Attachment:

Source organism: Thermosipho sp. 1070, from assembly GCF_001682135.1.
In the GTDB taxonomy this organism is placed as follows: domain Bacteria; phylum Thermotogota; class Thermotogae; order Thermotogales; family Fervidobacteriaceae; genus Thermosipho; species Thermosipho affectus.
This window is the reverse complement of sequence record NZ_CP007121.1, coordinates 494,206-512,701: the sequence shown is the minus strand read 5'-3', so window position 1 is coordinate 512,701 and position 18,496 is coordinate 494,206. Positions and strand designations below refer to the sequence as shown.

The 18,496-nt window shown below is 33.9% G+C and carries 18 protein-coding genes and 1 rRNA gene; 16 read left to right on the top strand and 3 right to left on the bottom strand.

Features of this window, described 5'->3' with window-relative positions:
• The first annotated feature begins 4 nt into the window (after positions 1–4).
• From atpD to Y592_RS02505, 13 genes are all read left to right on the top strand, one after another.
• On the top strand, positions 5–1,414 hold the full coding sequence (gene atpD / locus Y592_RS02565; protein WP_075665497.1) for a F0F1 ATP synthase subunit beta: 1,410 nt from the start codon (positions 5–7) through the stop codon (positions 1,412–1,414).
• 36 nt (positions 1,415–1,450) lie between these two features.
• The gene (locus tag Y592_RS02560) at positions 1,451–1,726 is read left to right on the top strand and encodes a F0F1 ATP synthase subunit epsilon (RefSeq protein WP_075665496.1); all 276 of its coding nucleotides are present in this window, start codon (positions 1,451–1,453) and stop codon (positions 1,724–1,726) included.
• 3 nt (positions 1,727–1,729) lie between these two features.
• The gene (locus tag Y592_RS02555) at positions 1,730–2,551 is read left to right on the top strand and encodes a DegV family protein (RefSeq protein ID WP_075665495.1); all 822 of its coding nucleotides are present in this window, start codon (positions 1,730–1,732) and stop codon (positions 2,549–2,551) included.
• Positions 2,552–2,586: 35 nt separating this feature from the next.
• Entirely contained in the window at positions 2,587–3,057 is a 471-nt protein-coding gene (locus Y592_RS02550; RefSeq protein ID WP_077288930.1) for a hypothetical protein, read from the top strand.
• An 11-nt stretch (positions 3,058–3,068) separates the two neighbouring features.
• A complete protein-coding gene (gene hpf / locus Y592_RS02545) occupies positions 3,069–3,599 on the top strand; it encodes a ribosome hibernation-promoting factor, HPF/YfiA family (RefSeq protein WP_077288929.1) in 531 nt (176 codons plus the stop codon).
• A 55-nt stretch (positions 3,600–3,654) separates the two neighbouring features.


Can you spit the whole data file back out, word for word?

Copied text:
Source organism: Thermosipho sp. 1070, from assembly GCF_001682135.1.
In the GTDB taxonomy this organism is placed as follows: domain Bacteria; phylum Thermotogota; class Thermotogae; order Thermotogales; family Fervidobacteriaceae; genus Thermosipho; species Thermosipho affectus.
This window is the reverse complement of sequence record NZ_CP007121.1, coordinates 494,206-512,701: the sequence shown is the minus strand read 5'-3', so window position 1 is coordinate 512,701 and position 18,496 is coordinate 494,206. Positions and strand designations below refer to the sequence as shown.

The 18,496-nt window shown below is 33.9% G+C and carries 18 protein-coding genes and 1 rRNA gene; 16 read left to right on the top strand and 3 right to left on the bottom strand.

Features of this window, described 5'->3' with window-relative positions:
• The first annotated feature begins 4 nt into the window (after positions 1–4).
• From atpD to Y592_RS02505, 13 genes are all read left to right on the top strand, one after another.
• On the top strand, positions 5–1,414 hold the full coding sequence (gene atpD / locus Y592_RS02565; protein WP_075665497.1) for a F0F1 ATP synthase subunit beta: 1,410 nt from the start codon (positions 5–7) through the stop codon (positions 1,412–1,414).
• 36 nt (positions 1,415–1,450) lie between these two features.
• The gene (locus tag Y592_RS02560) at positions 1,451–1,726 is read left to right on the top strand and encodes a F0F1 ATP synthase subunit epsilon (RefSeq protein WP_075665496.1); all 276 of its coding nucleotides are present in this window, start codon (positions 1,451–1,453) and stop codon (positions 1,724–1,726) included.
• 3 nt (positions 1,727–1,729) lie between these two features.
• The gene (locus tag Y592_RS02555) at positions 1,730–2,551 is read left to right on the top strand and encodes a DegV family protein (RefSeq protein ID WP_075665495.1); all 822 of its coding nucleotides are present in this window, start codon (positions 1,730–1,732) and stop codon (positions 2,549–2,551) included.
• Positions 2,552–2,586: 35 nt separating this feature from the next.
• Entirely contained in the window at positions 2,587–3,057 is a 471-nt protein-coding gene (locus Y592_RS02550; RefSeq protein ID WP_077288930.1) for a hypothetical protein, read from the top strand.
• An 11-nt stretch (positions 3,058–3,068) separates the two neighbouring features.
• A complete protein-coding gene (gene hpf / locus Y592_RS02545) occupies positions 3,069–3,599 on the top strand; it encodes a ribosome hibernation-promoting factor, HPF/YfiA family (RefSeq protein WP_077288929.1) in 531 nt (176 codons plus the stop codon).
• A 55-nt stretch (positions 3,600–3,654) separates the two neighbouring features.